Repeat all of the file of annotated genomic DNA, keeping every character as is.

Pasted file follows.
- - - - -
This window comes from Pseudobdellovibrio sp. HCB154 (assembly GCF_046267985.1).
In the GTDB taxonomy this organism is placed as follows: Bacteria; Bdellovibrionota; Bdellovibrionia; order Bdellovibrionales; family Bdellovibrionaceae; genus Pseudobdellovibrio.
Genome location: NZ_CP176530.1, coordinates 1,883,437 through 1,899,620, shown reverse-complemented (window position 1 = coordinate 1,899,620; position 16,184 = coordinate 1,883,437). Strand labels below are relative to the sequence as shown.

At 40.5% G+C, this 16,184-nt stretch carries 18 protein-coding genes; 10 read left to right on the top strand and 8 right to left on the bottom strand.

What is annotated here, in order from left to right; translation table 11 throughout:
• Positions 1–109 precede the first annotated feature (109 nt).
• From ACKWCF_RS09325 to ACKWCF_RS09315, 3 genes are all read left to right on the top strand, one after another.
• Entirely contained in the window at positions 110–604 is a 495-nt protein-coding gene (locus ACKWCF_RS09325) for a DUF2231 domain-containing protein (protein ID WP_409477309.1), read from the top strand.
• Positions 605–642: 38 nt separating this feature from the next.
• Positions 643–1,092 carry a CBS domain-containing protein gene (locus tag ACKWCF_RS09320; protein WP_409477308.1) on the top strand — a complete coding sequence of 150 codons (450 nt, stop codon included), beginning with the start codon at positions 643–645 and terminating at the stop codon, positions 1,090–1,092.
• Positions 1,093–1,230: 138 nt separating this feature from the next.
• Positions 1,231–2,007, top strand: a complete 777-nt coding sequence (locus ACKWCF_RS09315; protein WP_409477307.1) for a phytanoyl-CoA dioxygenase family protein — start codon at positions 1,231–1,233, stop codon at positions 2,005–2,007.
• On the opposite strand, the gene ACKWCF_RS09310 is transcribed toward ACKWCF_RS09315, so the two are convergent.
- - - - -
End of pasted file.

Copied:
This window comes from Pseudobdellovibrio sp. HCB154 (assembly GCF_046267985.1).
In the GTDB taxonomy this organism is placed as follows: Bacteria; Bdellovibrionota; Bdellovibrionia; order Bdellovibrionales; family Bdellovibrionaceae; genus Pseudobdellovibrio.
Genome location: NZ_CP176530.1, coordinates 1,883,437 through 1,899,620, shown reverse-complemented (window position 1 = coordinate 1,899,620; position 16,184 = coordinate 1,883,437). Strand labels below are relative to the sequence as shown.

At 40.5% G+C, this 16,184-nt stretch carries 18 protein-coding genes; 10 read left to right on the top strand and 8 right to left on the bottom strand.

What is annotated here, in order from left to right; translation table 11 throughout:
• Positions 1–109 precede the first annotated feature (109 nt).
• From ACKWCF_RS09325 to ACKWCF_RS09315, 3 genes are all read left to right on the top strand, one after another.
• Entirely contained in the window at positions 110–604 is a 495-nt protein-coding gene (locus ACKWCF_RS09325) for a DUF2231 domain-containing protein (protein ID WP_409477309.1), read from the top strand.
• Positions 605–642: 38 nt separating this feature from the next.
• Positions 643–1,092 carry a CBS domain-containing protein gene (locus tag ACKWCF_RS09320; protein WP_409477308.1) on the top strand — a complete coding sequence of 150 codons (450 nt, stop codon included), beginning with the start codon at positions 643–645 and terminating at the stop codon, positions 1,090–1,092.
• Positions 1,093–1,230: 138 nt separating this feature from the next.
• Positions 1,231–2,007, top strand: a complete 777-nt coding sequence (locus ACKWCF_RS09315; protein WP_409477307.1) for a phytanoyl-CoA dioxygenase family protein — start codon at positions 1,231–1,233, stop codon at positions 2,005–2,007.
• On the opposite strand, the gene ACKWCF_RS09310 is transcribed toward ACKWCF_RS09315, so the two are convergent.